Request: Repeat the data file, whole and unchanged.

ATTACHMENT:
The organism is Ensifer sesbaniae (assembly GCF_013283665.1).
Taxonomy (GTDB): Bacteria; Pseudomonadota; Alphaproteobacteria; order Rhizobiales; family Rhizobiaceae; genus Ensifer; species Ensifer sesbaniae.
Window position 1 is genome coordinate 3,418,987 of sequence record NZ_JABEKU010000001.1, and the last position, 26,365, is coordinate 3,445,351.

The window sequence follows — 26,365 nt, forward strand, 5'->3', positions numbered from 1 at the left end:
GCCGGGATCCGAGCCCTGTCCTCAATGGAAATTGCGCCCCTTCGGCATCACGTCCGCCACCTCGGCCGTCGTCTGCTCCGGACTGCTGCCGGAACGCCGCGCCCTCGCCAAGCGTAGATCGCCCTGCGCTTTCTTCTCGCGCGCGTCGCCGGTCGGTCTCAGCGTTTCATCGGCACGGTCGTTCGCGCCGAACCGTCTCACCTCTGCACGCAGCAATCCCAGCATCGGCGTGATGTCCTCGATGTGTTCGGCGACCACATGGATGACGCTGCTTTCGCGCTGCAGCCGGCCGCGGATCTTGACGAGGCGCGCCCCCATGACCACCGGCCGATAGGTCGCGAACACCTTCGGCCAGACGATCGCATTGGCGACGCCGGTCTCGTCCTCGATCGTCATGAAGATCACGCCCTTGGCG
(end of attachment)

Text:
The organism is Ensifer sesbaniae (assembly GCF_013283665.1).
Taxonomy (GTDB): Bacteria; Pseudomonadota; Alphaproteobacteria; order Rhizobiales; family Rhizobiaceae; genus Ensifer; species Ensifer sesbaniae.
Window position 1 is genome coordinate 3,418,987 of sequence record NZ_JABEKU010000001.1, and the last position, 26,365, is coordinate 3,445,351.

The window sequence follows — 26,365 nt, forward strand, 5'->3', positions numbered from 1 at the left end:
GCCGGGATCCGAGCCCTGTCCTCAATGGAAATTGCGCCCCTTCGGCATCACGTCCGCCACCTCGGCCGTCGTCTGCTCCGGACTGCTGCCGGAACGCCGCGCCCTCGCCAAGCGTAGATCGCCCTGCGCTTTCTTCTCGCGCGCGTCGCCGGTCGGTCTCAGCGTTTCATCGGCACGGTCGTTCGCGCCGAACCGTCTCACCTCTGCACGCAGCAATCCCAGCATCGGCGTGATGTCCTCGATGTGTTCGGCGACCACATGGATGACGCTGCTTTCGCGCTGCAGCCGGCCGCGGATCTTGACGAGGCGCGCCCCCATGACCACCGGCCGATAGGTCGCGAACACCTTCGGCCAGACGATCGCATTGGCGACGCCGGTCTCGTCCTCGATCGTCATGAAGATCACGCCCTTGGCG